Flue gas analysers for safe combustion of high hydrogen fuels

Proper flue gas monitoring is critical to ensure safe combustion control, fuel efficiency, and reduced emissions, especially when firing high hydrogen fuels

Tim Tallon
AMETEK Process Instruments

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Article Summary

Amidst the global transition to decarbonised assets, combustion remains an important heating source across many industries, including power and steam generation, oil, gas and cement production. While many companies have shifted to using natural gas in their burners to reduce their emissions to air, there is still the opportunity to decarbonise further by using hydrogen as a zero-carbon fuel — either by spiking it into the natural gas header or by using pure hydrogen as the primary fuel source. In the transition to high hydrogen fuels, it will become increasingly important to monitor the stack gas and flue gas to ensure plant safety and efficient combustion control. 

Challenges decarbonising combustion and trends driving use of high hydrogen fuels 
Now more than ever, end users are confronted with the challenges of retrofitting their plants to meet evolving environmental and regulatory targets. Operators of combustion equipment have many options available to meet their long-term decarbonisation targets, including: - Carbon capture to directly remove carbon emissions from the combustion process
- Electrification to generate heat in place of combustion
- Hydrogen fuels to generate heat without carbon emissions
While deciding how to decarbonise is circumstantial, investment costs play an inherently large role in the screening process, especially for very well-established plants. Operators considering carbon capture are faced with justifying the up-front investment and securing adequate plot space for the equipment. In many cases, centralised processes that generate high carbon emissions are primed for carbon capture technology. However, operators face much more of a challenge if they are looking to remove carbon emissions from multiple decentralised combustion sources. In the case of a refinery, there would be considerable difficulty in the logistics of isolating stack gases from multiple fired heaters and then redirecting them to a single carbon removal system. Carbon capture is one option to decarbonise combustion processes, but it also poses a challenge with existing plants that have numerous small and decentralised stack emissions.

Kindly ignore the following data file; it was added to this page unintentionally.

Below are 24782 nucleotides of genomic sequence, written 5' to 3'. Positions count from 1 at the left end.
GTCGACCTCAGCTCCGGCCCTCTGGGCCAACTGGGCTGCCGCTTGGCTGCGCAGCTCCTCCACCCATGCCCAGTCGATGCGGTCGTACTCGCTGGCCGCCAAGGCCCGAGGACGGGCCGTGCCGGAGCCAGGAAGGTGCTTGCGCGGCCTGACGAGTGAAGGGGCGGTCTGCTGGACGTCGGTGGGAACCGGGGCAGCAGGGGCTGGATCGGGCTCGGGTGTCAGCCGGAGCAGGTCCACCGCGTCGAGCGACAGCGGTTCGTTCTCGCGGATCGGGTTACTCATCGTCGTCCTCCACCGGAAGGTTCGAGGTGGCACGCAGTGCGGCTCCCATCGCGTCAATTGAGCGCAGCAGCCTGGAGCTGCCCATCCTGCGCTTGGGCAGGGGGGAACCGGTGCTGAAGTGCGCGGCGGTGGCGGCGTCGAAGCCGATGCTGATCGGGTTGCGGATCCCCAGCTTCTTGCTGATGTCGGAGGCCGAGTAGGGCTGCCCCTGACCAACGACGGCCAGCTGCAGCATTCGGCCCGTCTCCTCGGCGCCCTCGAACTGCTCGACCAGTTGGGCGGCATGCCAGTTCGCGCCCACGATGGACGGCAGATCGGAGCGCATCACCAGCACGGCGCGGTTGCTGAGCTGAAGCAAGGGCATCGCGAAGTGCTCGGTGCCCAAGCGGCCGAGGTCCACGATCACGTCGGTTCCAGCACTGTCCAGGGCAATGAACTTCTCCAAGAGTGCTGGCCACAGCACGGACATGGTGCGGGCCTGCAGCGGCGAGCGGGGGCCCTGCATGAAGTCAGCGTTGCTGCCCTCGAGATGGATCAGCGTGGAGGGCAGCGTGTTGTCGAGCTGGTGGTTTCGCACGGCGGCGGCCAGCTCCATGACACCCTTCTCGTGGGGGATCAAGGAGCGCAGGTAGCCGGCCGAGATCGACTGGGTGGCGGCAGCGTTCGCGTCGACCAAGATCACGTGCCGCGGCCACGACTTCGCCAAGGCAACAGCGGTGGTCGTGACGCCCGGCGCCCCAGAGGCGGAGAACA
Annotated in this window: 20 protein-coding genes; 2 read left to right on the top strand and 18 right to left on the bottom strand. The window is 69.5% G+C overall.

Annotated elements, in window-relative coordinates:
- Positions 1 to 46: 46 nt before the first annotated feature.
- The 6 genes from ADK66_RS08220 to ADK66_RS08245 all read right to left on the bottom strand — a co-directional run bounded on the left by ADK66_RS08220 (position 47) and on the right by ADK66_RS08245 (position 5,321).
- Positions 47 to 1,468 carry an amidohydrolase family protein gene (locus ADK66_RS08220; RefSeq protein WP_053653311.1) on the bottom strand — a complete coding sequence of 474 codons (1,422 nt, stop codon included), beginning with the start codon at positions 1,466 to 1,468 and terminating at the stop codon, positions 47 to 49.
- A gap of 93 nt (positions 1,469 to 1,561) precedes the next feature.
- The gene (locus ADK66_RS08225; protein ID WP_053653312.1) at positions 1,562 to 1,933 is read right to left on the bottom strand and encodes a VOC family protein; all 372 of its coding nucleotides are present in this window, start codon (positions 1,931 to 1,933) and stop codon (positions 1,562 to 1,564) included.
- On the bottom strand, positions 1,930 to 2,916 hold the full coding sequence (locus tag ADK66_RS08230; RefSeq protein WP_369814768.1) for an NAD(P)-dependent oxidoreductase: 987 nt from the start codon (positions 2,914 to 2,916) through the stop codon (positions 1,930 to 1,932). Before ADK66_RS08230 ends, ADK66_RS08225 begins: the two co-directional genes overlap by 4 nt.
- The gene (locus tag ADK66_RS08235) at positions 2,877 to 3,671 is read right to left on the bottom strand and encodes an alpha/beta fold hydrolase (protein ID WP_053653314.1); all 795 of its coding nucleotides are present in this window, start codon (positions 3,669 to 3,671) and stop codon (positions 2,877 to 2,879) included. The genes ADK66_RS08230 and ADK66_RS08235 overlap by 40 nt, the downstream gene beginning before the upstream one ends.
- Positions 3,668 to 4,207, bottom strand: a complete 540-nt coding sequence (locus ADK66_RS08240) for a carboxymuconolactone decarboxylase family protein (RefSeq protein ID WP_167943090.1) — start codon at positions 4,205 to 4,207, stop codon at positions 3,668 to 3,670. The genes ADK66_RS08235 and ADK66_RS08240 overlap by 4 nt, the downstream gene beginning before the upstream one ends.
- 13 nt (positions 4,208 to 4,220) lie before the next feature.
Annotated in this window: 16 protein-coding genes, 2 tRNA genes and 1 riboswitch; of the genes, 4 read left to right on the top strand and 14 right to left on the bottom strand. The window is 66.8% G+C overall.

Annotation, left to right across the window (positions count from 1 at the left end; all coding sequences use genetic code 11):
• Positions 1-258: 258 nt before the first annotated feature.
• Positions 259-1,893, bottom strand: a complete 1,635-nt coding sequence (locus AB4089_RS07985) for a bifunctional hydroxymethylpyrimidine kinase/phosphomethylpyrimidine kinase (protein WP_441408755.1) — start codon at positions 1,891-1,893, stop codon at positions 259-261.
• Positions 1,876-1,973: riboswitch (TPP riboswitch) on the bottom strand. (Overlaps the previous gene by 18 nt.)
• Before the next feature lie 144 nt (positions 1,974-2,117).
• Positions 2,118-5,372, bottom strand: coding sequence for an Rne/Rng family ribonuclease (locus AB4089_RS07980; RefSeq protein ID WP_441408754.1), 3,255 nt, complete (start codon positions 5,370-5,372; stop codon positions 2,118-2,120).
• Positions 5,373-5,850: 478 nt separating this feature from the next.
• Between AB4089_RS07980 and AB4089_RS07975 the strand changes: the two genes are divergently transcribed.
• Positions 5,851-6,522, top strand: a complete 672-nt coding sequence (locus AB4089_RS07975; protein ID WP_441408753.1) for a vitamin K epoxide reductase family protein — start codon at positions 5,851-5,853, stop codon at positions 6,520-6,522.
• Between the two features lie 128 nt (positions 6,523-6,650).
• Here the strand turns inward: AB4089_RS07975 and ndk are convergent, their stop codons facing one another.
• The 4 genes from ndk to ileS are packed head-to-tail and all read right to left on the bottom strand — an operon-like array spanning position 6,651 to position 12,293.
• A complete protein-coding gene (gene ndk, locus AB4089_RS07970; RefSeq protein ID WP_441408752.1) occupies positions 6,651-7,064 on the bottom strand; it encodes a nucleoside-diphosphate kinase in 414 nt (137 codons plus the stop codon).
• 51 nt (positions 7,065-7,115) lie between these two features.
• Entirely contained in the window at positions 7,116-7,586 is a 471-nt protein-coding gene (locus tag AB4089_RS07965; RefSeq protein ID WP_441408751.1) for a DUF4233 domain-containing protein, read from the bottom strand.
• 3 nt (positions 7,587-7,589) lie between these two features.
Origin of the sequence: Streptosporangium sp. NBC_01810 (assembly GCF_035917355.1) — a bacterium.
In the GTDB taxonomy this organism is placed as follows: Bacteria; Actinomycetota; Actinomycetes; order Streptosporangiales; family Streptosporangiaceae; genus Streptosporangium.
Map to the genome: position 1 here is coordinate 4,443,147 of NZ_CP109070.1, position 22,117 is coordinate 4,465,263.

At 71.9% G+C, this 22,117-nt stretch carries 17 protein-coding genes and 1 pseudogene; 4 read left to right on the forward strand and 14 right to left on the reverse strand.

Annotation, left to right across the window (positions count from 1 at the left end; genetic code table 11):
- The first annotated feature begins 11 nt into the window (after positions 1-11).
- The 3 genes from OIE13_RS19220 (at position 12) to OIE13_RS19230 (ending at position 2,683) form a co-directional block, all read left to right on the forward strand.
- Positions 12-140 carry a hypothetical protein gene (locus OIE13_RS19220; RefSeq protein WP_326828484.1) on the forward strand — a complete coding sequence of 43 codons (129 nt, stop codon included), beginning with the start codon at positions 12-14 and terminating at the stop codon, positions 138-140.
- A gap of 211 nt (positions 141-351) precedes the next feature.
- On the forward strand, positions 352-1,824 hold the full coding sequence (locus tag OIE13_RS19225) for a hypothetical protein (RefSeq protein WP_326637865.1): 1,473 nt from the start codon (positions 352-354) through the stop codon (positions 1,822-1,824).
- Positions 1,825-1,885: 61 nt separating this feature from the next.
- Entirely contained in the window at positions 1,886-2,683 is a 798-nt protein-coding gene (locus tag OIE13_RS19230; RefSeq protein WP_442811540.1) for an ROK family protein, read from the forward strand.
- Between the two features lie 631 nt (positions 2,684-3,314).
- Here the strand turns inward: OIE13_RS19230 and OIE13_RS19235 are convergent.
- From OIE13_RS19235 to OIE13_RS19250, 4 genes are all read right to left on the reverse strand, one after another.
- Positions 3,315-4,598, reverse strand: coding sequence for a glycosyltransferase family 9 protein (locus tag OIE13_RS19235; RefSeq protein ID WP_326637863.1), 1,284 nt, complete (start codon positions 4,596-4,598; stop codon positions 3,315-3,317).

In addition, while many operators may consider electrification to reduce their carbon emissions, it might not be feasible or practical in all cases. For new greenfield projects, electrification presents a viable option for many low-temperature applications, although this approach still depends on an outside mechanism to generate and supply sufficient renewable electricity. However, the real challenge with electrification enters when applying it at a larger scale across the wider installed base of existing plants and equipment. It may not be economical to buy all new electric equipment, especially if multiple combustion processes provide heat, power, and steam to the entire plant. Electrification provides a window to remove emission sources entirely, but it also presents a challenge with existing plants that have many combustion processes (especially processes with very high temperature) or limited availability of external power sources. 

As indicated, the challenges of decarbonisation often arise when the combustion processes are small, decentralised, and scattered across many point sources and when large amounts of energy are consumed for high-temperature process heating. For this reason, many operators are considering the use of hydrogen fuels to reduce the carbon emissions from their combustion processes. In many cases, hydrogen fuels are more often readily implementable for existing equipment and more affordable to decarbonise than other options. Operators may consider firing pure hydrogen or blending the hydrogen with their natural gas to achieve their near-term and long-term emission targets. Some plants may still need to modify their burners or upgrade their piping material to handle high hydrogen fuels. However, with these modifications, operators can continue to use their existing assets and leverage the hydrogen fuel to offset their carbon emissions directly to atmosphere.